Whether you are interviewing for a new job or for admission to your dream business school, the same old rules apply:
- Dress for success.
- Submit a proof-read resume.
- Do your research & prove it!
- Ask compelling questions.
Making a good first impression is very important in any interview. More often than not, if you make a good first impression at the beginning of the interview, your answers will be perceived very positively.
It’s your interview day. You dress professionally, have a solid resume and have studied very well for the interview. You answer all the questions with excellent examples, and you’re well poised. The interviewer is done with her questions and asks if you have any questions for her. This is one of the make-it-or-break-it moments in any interview. You can strengthen the positive perception that the interviewer has formed about you so far, or leave her with total disappointment. The caliber of your questions will determine the outcome of the interview.
When I was at Rotman, I always gave candidates a chance to ask their questions at the end or even throughout the interview if they were relevant to the topic we were discussing. Some candidates did a fantastic job and came up with very compelling questions, while some unfortunately “blew it” by asking about the tuition or simply passing up this opportunity because they thought they knew everything about the school – which is practically impossible!
The admissions officers are looking for a good fit; you are also looking for a good fit! For admissions officers it’s important to find good talent, good potential, or a promising candidate. A strong candidate is someone who has a healthy balance of technical and soft skills. It is not enough to have a high GPA and a competitive GMAT score, you still have a lot to demonstrate.
In order to best position yourself to the business school of your dreams, doing thorough research is very important. Thanks to Social Media, finding more about a school has never been easier. You can chat with the school reps or current students on Twitter and Facebook, and even find alumni in your area through LinkedIn. Every business school makes every effort to expand its outreach and have a wide digital presence. There is a common belief that candidates should be careful about their digital profile, but the same goes for business schools as well. Business schools strive to have a current and interesting digital presence to stay competitive and attract the best talent. Take advantage of these online resources and learn as much as you can about the school before coming to the interview!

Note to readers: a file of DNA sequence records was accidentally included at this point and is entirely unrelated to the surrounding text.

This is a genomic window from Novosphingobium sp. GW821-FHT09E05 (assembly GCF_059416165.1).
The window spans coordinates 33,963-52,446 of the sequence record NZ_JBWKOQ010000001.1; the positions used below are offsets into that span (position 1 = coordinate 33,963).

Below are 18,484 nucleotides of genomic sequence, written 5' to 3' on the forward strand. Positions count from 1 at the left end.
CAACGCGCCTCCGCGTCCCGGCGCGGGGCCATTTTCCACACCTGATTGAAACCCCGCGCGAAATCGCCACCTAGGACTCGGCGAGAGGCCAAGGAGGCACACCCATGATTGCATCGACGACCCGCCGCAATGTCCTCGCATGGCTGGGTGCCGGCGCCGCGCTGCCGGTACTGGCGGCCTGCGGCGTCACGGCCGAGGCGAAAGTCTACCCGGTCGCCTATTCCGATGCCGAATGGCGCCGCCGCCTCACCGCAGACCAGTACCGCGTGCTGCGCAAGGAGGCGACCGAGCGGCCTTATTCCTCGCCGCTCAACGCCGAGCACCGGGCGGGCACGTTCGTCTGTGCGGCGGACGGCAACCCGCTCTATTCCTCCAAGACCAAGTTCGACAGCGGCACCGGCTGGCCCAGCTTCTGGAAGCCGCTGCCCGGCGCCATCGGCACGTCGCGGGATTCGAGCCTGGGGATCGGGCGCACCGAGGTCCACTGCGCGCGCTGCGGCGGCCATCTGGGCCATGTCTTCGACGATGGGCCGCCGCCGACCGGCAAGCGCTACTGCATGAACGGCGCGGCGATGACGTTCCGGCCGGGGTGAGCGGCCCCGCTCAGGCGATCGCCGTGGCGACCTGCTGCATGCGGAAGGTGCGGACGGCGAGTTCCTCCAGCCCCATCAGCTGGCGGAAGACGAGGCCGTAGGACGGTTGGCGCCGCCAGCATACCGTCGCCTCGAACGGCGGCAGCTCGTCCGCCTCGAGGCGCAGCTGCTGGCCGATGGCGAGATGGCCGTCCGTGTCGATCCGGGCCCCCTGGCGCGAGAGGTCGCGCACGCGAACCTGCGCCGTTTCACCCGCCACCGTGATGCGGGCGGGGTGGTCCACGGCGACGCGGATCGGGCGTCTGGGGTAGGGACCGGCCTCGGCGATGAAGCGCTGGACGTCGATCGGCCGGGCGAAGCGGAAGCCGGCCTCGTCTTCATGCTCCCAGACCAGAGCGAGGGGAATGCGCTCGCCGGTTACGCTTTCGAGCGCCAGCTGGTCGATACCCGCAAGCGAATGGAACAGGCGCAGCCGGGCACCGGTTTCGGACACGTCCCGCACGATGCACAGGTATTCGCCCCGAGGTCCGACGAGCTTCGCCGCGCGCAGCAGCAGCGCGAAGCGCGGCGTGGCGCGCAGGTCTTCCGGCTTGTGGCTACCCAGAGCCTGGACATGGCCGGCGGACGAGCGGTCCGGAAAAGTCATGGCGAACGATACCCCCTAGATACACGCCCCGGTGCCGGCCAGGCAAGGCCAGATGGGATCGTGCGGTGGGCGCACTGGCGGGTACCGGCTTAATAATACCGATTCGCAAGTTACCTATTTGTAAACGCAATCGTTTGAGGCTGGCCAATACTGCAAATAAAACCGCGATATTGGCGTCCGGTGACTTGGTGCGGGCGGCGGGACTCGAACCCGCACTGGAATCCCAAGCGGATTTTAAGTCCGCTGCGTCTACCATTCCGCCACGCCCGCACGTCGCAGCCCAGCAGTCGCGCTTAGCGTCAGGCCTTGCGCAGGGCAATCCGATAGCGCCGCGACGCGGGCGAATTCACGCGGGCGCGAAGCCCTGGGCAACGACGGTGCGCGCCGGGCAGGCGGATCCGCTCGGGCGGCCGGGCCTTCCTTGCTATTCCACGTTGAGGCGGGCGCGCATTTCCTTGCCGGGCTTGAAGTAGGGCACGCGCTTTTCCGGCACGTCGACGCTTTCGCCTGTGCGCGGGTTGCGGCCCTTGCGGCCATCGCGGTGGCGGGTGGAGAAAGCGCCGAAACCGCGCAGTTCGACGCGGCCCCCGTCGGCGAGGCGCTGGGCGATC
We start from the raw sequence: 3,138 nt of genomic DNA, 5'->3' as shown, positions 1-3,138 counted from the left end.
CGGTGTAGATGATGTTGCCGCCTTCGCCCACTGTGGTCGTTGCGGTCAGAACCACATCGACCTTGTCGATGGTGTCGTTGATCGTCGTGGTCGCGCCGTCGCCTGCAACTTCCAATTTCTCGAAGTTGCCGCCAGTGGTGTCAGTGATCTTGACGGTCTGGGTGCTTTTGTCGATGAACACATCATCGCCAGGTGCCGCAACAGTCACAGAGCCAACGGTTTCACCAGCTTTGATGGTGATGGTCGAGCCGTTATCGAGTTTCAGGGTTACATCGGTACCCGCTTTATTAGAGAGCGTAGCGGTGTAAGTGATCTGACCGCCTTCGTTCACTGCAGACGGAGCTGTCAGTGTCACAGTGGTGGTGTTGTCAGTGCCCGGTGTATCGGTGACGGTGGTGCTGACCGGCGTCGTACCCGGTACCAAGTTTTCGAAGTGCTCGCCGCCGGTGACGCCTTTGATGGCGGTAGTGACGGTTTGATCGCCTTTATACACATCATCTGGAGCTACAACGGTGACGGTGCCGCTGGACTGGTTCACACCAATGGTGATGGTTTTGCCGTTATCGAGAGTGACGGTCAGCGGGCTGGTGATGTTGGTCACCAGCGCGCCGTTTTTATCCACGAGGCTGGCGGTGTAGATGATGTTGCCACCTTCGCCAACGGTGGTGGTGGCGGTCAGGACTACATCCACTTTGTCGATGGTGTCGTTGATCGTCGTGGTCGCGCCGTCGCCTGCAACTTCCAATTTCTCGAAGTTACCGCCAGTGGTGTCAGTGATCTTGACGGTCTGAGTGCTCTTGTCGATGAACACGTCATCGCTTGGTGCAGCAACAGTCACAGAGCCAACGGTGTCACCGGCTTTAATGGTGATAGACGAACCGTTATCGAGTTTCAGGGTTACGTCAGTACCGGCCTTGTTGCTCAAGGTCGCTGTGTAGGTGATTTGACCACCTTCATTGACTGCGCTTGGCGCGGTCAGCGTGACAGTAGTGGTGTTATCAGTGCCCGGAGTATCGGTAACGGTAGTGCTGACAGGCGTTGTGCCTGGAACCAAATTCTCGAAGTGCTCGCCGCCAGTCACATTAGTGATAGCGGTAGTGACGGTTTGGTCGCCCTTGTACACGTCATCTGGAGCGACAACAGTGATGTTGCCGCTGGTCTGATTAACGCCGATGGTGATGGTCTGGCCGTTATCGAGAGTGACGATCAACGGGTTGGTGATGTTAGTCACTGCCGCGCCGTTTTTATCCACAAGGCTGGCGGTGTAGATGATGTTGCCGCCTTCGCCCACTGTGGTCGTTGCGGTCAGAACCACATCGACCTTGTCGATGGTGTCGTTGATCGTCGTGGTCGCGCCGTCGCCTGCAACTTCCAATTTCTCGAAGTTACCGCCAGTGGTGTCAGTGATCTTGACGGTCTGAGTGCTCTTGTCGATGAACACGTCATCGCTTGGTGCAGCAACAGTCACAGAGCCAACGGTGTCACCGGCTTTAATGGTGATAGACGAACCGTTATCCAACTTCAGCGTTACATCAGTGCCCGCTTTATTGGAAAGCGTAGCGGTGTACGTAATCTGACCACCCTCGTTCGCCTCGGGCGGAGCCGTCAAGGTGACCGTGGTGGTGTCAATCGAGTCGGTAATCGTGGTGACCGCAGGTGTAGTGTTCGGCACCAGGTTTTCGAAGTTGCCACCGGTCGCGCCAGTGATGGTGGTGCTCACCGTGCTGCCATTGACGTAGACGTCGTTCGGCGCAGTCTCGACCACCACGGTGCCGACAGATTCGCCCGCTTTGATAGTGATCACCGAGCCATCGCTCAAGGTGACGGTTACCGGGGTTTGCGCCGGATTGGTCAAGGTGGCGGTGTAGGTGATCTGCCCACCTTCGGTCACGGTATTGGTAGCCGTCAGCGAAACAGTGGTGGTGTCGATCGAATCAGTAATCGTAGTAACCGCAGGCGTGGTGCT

Your research will help you understand the culture of the business school and its programs. Take all the info you can find, and then do a self-reflection. What are the commonalities? What are some of things you’d like to explore further? Then start asking compelling questions to students and to the admissions officer! It is your chance to get to know the school and the community. Your great questions will also add value to the depth of the conversations with the school and will provide you with additional fantastic avenues to showcase your candidacy. Your comments will make the interview more interactive and memorable for the admissions person. I can speak from my experience: I met with hundreds of candidates during my career at Rotman, and the ones who stuck with me are those who managed to give me a meaningful conversation.
An interview is a two-way street: you will be asked questions and you are also expected to ask questions back. What makes a question compelling? If the answer cannot be found easily, if you make the interviewer think twice before answering, then that makes a compelling question!
Let’s say you met with a number of current students and alumni at various events and had the opportunity to ask all of your questions, and now you feel like you have nothing left for the admissions officer. The feel free to ask the same questions: every person brings a different point of view. And if you find that the answers are similar, then you can conclude that the school has a “tight” culture and everyone’s aligned – what a great place to be if you have the same beliefs and values!
You can also ask about their own experiences and perceptions of the school. Some of the great questions I had were around my experience. Some candidates wondered why I was working at Rotman, some asked me to describe Rotman in 3 words (this was a tough one!!), and some asked me about what I loved about Rotman. I think such reflection questions are a great way to bond with the admissions officer and distinguish you from the competition.
Hope this blog post compels you to do your research and dig deeper to find the best business school that meets your needs!
Claire Gumus, Chicago
Claire is a professional MBA Admission Consultant with over 10 years of experience in the Education industry, most recently as an Associate Director of Admissions for the Rotman School of Management in Toronto. Claire currently works as an MBA Admission Consultant for Admit Master.
If you’d like to leverage Claire’s connections and expertise and get a competitive edge on your MBA applications to best business schools, please request a free introductory consultation with Claire:Schedule a Free 1-on-1 Consultation with Claire